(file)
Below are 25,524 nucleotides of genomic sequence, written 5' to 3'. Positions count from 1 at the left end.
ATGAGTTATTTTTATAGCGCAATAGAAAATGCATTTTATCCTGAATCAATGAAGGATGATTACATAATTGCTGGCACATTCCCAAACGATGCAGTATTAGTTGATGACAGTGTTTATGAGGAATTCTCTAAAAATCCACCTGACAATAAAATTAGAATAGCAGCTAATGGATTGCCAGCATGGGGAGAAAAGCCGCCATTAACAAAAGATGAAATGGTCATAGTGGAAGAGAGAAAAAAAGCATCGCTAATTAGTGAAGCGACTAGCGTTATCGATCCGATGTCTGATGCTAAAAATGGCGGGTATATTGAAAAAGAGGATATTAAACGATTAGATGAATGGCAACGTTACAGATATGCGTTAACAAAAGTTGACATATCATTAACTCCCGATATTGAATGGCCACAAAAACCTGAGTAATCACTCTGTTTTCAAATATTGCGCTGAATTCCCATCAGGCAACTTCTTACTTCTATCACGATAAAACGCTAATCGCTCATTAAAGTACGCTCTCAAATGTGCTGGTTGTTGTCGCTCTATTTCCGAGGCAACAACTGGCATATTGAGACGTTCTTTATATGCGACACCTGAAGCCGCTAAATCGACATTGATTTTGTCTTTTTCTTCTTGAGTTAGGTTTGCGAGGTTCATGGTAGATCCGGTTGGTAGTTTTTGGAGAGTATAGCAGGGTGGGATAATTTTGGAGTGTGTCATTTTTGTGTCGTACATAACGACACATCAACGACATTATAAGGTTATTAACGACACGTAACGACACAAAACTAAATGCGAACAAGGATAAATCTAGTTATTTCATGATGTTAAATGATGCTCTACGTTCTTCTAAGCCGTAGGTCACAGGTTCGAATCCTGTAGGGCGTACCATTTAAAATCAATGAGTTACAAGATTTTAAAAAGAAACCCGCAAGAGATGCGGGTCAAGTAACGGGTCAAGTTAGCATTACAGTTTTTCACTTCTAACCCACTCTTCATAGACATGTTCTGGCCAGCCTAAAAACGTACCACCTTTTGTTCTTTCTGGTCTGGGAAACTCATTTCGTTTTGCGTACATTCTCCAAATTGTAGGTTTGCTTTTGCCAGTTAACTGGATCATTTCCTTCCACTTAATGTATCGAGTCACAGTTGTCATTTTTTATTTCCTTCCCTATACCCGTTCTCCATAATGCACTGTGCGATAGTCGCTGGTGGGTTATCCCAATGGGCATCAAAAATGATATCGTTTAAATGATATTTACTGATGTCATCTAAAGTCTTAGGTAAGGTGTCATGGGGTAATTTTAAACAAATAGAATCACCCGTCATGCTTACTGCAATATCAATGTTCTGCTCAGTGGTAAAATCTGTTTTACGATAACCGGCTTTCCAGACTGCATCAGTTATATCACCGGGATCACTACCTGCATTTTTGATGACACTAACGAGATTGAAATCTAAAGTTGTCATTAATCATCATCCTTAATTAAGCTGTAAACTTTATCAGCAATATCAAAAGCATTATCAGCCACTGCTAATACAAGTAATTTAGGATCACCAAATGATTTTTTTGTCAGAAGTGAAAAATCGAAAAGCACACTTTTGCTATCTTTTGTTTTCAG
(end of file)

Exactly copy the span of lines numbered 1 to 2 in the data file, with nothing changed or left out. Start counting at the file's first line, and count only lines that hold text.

Below are 25,524 nucleotides of genomic sequence, written 5' to 3'. Positions count from 1 at the left end.
ATGAGTTATTTTTATAGCGCAATAGAAAATGCATTTTATCCTGAATCAATGAAGGATGATTACATAATTGCTGGCACATTCCCAAACGATGCAGTATTAGTTGATGACAGTGTTTATGAGGAATTCTCTAAAAATCCACCTGACAATAAAATTAGAATAGCAGCTAATGGATTGCCAGCATGGGGAGAAAAGCCGCCATTAACAAAAGATGAAATGGTCATAGTGGAAGAGAGAAAAAAAGCATCGCTAATTAGTGAAGCGACTAGCGTTATCGATCCGATGTCTGATGCTAAAAATGGCGGGTATATTGAAAAAGAGGATATTAAACGATTAGATGAATGGCAACGTTACAGATATGCGTTAACAAAAGTTGACATATCATTAACTCCCGATATTGAATGGCCACAAAAACCTGAGTAATCACTCTGTTTTCAAATATTGCGCTGAATTCCCATCAGGCAACTTCTTACTTCTATCACGATAAAACGCTAATCGCTCATTAAAGTACGCTCTCAAATGTGCTGGTTGTTGTCGCTCTATTTCCGAGGCAACAACTGGCATATTGAGACGTTCTTTATATGCGACACCTGAAGCCGCTAAATCGACATTGATTTTGTCTTTTTCTTCTTGAGTTAGGTTTGCGAGGTTCATGGTAGATCCGGTTGGTAGTTTTTGGAGAGTATAGCAGGGTGGGATAATTTTGGAGTGTGTCATTTTTGTGTCGTACATAACGACACATCAACGACATTATAAGGTTATTAACGACACGTAACGACACAAAACTAAATGCGAACAAGGATAAATCTAGTTATTTCATGATGTTAAATGATGCTCTACGTTCTTCTAAGCCGTAGGTCACAGGTTCGAATCCTGTAGGGCGTACCATTTAAAATCAATGAGTTACAAGATTTTAAAAAGAAACCCGCAAGAGATGCGGGTCAAGTAACGGGTCAAGTTAGCATTACAGTTTTTCACTTCTAACCCACTCTTCATAGACATGTTCTGGCCAGCCTAAAAACGTACCACCTTTTGTTCTTTCTGGTCTGGGAAACTCATTTCGTTTTGCGTACATTCTCCAAATTGTAGGTTTGCTTTTGCCAGTTAACTGGATCATTTCCTTCCACTTAATGTATCGAGTCACAGTTGTCATTTTTTATTTCCTTCCCTATACCCGTTCTCCATAATGCACTGTGCGATAGTCGCTGGTGGGTTATCCCAATGGGCATCAAAAATGATATCGTTTAAATGATATTTACTGATGTCATCTAAAGTCTTAGGTAAGGTGTCATGGGGTAATTTTAAACAAATAGAATCACCCGTCATGCTTACTGCAATATCAATGTTCTGCTCAGTGGTAAAATCTGTTTTACGATAACCGGCTTTCCAGACTGCATCAGTTATATCACCGGGATCACTACCTGCATTTTTGATGACACTAACGAGATTGAAATCTAAAGTTGTCATTAATCATCATCCTTAATTAAGCTGTAAACTTTATCAGCAATATCAAAAGCATTATCAGCCACTGCTAATACAAGTAATTTAGGATCACCAAATGATTTTTTTGTCAGAAGTGAAAAATCGAAAAGCACACTTTTGCTATCTTTTGTTTTCAG